Stewie was in the Air Force because he had a low draft number and did not want to get drafted into the Army. He was from California and from his as-long-as-regulations-allowed hair to his tan to the sandals he wore when he was out of uniform, he was a laid-back Californian. 

He smoked weed when he could and became even more laid back than usual when he was high. Stewie had a yellow Volkswagen Beetle, the bright yellow color available that year. He kept a roach clip with a feather on in the glove box when he was on base. When he was away from the base, he would hang it from the mirror.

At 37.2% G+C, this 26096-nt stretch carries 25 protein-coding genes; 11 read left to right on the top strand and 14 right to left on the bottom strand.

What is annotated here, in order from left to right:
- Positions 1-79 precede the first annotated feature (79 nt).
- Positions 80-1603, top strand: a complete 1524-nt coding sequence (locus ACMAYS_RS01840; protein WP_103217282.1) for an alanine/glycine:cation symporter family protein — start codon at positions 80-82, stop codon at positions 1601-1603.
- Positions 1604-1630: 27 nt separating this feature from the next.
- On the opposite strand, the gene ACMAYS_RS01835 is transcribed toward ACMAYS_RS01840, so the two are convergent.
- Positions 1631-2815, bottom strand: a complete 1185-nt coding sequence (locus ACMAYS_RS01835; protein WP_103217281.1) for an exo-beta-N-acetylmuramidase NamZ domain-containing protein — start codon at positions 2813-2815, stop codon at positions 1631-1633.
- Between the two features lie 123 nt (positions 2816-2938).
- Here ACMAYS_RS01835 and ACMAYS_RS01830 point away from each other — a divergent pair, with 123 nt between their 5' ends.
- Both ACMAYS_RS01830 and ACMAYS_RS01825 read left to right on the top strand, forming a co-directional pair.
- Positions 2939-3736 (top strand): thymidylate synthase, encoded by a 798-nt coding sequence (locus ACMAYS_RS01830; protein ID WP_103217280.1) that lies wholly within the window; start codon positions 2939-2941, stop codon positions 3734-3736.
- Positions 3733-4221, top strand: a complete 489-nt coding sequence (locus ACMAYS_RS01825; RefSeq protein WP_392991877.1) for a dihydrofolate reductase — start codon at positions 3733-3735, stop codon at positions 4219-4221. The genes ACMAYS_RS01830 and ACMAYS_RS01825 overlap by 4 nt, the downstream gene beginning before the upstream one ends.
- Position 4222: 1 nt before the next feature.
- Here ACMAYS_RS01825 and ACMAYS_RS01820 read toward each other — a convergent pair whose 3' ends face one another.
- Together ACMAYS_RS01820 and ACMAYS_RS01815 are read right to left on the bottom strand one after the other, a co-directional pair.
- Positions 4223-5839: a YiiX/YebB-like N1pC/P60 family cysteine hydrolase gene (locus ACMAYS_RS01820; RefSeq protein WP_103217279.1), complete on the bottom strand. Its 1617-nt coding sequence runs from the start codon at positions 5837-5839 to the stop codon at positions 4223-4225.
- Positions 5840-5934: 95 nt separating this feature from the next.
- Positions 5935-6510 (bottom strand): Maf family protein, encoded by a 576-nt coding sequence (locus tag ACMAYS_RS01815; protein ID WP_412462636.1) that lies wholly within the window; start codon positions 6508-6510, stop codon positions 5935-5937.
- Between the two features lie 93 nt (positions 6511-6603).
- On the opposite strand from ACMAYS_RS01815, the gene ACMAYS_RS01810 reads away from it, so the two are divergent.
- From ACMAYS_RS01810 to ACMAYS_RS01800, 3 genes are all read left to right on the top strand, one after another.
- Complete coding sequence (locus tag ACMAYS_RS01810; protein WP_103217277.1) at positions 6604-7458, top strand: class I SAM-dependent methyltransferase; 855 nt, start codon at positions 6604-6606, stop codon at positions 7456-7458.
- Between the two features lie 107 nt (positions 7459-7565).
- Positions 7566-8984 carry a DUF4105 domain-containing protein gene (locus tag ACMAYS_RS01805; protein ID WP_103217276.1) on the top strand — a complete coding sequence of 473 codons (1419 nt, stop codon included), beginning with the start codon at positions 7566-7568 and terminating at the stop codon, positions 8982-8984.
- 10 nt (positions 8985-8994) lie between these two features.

On sunny day in March of 1973, Stewie decided he wanted to go to Salt Lake City. We went in his car. I don’t remember where we went in the city, but I remember seeing the clouds in the west shortly after we arrived and saying we better get back to the base. Western storms can go from clouds to sideways blizzard in minutes. 

We left Salt Lake City in falling snow. Ten miles north on I-15 we were in a sideways blizzard. The temperature had dropped below freezing. Stewie was driving looking through the triangular vision slit which was as much as VW windshield wipers would clear. We were rolling in the accumulating snow. I was wiping the windshield every couple of minutes because Beetle defrosters never worked. The skinny VW tires and rear engine kept us rolling when bigger cars were already getting stuck.